I was first described as a “young entrepreneur” by the music-industry bible Billboard Magazine in 1973. I asked someone to pronounce it for me. I went to the dictionary to find out what it meant. I thought the second definition fit me perfectly.
“One who undertakes to carry out any enterprise.”
For the past forty plus years, I have been an Entrepreneur. I admit it. I’m not ashamed of it. But I have to warn you that my journey brought me to a different interpretation, viewpoint, than most people have of being an entrepreneur.
In fact, while I started many businesses, I discovered what I was really doing was learning about myself. How I operated. What I was willing to do—and more importantly, what I was not willing to do. I became aware that my state of being was significant to my success. I found that while I could materialize businesses, it was not satisfying the yearning deep down inside of me.
What I learned was that anyone can focus their attention and will to the point of manifesting their vision and dream. Every self-help guru will tell you that. We are truly capable of doing that—performing that, if you will. I did that several times in my short lifetime.
Yes, I could be a research scientist at a major university. Yes, I could start a music talent agency and become a club owner, rock concert promoter. Yes, I could be a manufacturer of tote bags and an import/exporter. Yes, I could have sales offices across the country in major cities such as New York, San Francisco, Chicago, Los Angeles. Yes, I could do all those things—and did.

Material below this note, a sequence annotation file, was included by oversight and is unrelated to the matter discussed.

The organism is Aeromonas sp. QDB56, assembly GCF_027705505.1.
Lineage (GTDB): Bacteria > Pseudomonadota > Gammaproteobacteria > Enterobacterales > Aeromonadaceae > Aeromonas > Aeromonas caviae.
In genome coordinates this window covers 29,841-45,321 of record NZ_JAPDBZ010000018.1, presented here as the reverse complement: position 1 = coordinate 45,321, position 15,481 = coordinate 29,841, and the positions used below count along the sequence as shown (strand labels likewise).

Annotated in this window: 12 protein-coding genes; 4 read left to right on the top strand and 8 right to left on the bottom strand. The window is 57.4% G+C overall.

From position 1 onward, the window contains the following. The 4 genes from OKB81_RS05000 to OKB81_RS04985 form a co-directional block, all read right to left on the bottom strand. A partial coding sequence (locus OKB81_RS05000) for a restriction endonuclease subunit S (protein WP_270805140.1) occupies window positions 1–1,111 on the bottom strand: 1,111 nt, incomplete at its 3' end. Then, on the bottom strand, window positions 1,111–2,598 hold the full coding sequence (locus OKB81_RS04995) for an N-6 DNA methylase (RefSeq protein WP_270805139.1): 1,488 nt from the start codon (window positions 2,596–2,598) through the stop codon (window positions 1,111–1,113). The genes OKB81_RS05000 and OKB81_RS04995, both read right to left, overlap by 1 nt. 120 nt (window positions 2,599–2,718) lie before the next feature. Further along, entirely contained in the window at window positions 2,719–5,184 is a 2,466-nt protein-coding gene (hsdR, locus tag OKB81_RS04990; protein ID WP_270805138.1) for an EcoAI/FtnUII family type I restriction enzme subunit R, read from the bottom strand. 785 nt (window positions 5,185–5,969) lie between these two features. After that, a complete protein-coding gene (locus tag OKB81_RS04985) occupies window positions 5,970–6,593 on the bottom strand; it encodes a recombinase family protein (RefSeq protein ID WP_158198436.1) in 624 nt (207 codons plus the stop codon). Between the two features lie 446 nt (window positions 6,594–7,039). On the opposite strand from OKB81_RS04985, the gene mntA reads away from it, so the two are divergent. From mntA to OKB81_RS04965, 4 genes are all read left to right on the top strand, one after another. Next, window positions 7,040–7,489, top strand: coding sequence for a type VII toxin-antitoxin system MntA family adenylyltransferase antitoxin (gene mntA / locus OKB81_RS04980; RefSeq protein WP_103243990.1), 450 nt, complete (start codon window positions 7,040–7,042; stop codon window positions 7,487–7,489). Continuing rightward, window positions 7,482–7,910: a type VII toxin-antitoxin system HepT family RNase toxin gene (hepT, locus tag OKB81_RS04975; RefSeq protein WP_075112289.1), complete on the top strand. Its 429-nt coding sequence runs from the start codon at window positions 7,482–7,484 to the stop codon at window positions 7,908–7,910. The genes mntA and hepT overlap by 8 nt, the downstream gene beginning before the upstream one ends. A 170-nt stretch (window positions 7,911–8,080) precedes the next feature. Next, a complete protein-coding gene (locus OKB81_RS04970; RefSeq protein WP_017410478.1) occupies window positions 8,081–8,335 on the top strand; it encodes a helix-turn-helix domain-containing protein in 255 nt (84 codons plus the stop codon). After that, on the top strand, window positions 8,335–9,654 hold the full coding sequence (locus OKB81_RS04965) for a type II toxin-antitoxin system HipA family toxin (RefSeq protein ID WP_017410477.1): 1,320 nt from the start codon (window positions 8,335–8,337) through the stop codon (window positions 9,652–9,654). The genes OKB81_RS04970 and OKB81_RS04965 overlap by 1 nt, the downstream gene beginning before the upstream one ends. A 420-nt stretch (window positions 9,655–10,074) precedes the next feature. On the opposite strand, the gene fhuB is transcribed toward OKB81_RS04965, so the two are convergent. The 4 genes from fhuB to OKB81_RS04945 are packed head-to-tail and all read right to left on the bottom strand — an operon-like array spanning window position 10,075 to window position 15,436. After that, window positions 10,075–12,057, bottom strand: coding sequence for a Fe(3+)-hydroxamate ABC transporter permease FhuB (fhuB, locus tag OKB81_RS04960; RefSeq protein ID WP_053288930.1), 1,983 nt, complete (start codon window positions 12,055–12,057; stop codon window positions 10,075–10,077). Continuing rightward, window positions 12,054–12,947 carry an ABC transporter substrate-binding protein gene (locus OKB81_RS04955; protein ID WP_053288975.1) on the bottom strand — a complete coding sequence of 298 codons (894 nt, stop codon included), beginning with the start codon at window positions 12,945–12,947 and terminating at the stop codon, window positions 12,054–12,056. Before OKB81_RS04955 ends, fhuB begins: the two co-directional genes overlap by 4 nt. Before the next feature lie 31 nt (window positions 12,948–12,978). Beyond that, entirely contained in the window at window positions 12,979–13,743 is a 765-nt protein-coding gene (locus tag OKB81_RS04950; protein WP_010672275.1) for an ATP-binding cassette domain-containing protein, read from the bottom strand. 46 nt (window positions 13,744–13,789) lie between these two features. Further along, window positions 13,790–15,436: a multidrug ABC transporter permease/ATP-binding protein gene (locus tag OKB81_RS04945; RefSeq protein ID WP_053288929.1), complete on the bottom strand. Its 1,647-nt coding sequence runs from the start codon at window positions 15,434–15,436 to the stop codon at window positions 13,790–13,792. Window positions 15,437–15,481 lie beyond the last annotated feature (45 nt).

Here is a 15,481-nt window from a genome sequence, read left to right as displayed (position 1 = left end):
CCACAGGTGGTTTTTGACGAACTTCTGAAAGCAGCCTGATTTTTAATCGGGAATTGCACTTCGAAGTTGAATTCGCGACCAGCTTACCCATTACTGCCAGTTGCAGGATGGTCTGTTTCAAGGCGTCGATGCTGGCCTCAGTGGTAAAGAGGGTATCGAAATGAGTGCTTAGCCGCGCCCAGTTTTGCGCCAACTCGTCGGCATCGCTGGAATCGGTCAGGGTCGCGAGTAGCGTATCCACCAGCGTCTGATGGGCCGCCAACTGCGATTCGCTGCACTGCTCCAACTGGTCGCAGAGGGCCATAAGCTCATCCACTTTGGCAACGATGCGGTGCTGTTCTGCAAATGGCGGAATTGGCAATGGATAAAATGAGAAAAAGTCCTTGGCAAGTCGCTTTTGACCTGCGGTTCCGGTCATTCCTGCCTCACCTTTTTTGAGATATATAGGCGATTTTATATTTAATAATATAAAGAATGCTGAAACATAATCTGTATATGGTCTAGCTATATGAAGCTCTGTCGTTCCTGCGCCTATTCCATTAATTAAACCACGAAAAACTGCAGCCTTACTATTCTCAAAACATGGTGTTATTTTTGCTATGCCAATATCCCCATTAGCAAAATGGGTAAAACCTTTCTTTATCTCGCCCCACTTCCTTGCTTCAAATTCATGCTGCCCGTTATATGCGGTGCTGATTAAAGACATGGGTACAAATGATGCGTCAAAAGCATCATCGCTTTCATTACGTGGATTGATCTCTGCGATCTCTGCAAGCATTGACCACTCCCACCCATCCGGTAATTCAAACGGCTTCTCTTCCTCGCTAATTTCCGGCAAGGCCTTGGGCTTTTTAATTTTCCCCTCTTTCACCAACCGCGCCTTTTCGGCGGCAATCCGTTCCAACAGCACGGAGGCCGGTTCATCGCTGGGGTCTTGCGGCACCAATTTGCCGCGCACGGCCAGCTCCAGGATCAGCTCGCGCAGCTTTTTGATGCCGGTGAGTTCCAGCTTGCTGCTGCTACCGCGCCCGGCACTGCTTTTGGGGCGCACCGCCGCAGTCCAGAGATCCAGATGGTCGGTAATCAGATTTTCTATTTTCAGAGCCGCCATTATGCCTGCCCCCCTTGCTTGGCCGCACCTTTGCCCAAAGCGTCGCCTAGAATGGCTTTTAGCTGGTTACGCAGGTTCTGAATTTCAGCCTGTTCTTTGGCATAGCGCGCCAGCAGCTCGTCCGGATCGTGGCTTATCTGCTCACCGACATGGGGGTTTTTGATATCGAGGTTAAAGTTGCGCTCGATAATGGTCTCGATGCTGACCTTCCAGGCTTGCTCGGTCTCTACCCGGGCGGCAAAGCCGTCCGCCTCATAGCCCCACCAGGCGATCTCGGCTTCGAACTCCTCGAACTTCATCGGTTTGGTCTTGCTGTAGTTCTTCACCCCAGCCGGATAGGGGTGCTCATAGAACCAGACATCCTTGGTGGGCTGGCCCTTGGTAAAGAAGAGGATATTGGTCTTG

While some of my creations brought money, power, and prestige, that was not satisfying enough for me. There was a missing element in the equation.
I remember looking out the window of my penthouse on the fifty-second floor in the Gold Coast of Chicago. It was June 21, 1974. After promoting and hosting a very successful, sold-out rock concert, I was at the top of my music career—and then it hit me.
It was not a voice per se but rather a knowing. A nudge.
“We won’t be doing any more concerts.”
“Excuse me. Look at all I have. Didn’t you see how people loved the music?”
“There is something waiting for you.”
“Really? What? I’ve made it!”
“You will see.”
The Message was I was done—or so I thought. And the first step of my new journey had been taken.
Four months later, I was driving west to California on a journey that would change my life forever . . . just as it had when I had made that trip seven years earlier.